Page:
“We desired to observe how qualities from the sufferers might differ according to when they were heterosexual or non-heterosexual,” stated Maria Koeppel, a Ph.D. student in the College of Criminal Justice, who coauthored the studies with Dr. Leana Bouffard. “These research has shown the necessity to have specialized programs created for non-heterosexual sufferers to cope with their victimization additionally to minority stress issues.”
The very first study discovered that homosexuals and bisexuals were much more likely than heterosexuals to become sufferers of intimate partner violence, a danger compounded by individuals who experienced abuse growing up. Within the second study, homosexual or bisexual sufferers of intimate partner violence were more prone to use alcohol and drugs and also have health problems in comparison to heterosexual sufferers.
Homosexuals and bisexuals are sufferers of intimate partner violence more their heterosexual alternatives — at rates of fifty percent and 32 percent correspondingly. If non-heterosexual people are mistreated as children, two-thirds will face abuse as grown ups as a result of intimate partners, based on the CVI report “Child Abuse, Sexual Orientation and Intimate Partner Violence.” The research took it’s origin from an example of seven,216 ladies and 6,893 males in the National Violence Against Women Survey from 1995 and 1996.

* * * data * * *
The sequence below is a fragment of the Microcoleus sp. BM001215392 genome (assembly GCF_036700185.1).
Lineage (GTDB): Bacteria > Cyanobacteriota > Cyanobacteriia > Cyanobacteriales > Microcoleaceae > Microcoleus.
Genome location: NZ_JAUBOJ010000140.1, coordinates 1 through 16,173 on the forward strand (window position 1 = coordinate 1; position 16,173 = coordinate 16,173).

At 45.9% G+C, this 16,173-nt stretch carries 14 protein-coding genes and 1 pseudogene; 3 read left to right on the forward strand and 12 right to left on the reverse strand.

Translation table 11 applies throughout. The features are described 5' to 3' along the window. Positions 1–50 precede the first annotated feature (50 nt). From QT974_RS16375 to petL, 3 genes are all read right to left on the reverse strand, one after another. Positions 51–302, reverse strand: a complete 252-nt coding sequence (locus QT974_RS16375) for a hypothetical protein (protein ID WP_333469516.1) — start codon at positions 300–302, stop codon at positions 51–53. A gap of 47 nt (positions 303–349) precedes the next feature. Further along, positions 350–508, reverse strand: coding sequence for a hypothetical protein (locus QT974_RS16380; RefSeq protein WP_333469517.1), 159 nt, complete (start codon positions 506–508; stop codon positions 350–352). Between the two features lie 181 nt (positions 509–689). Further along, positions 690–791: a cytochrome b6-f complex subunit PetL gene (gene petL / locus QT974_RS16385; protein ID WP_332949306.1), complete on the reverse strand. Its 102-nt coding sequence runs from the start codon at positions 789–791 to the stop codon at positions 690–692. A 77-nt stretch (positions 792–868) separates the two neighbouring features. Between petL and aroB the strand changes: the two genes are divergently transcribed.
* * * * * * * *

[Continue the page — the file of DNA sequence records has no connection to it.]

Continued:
“The finding of greater rates of adult IPV victimization for non-heterosexual child abuse sufferers lend support to the requirement for special social welfare programs for non-heterosexual sufferers, programs that are presently seriously missing,” the report stated.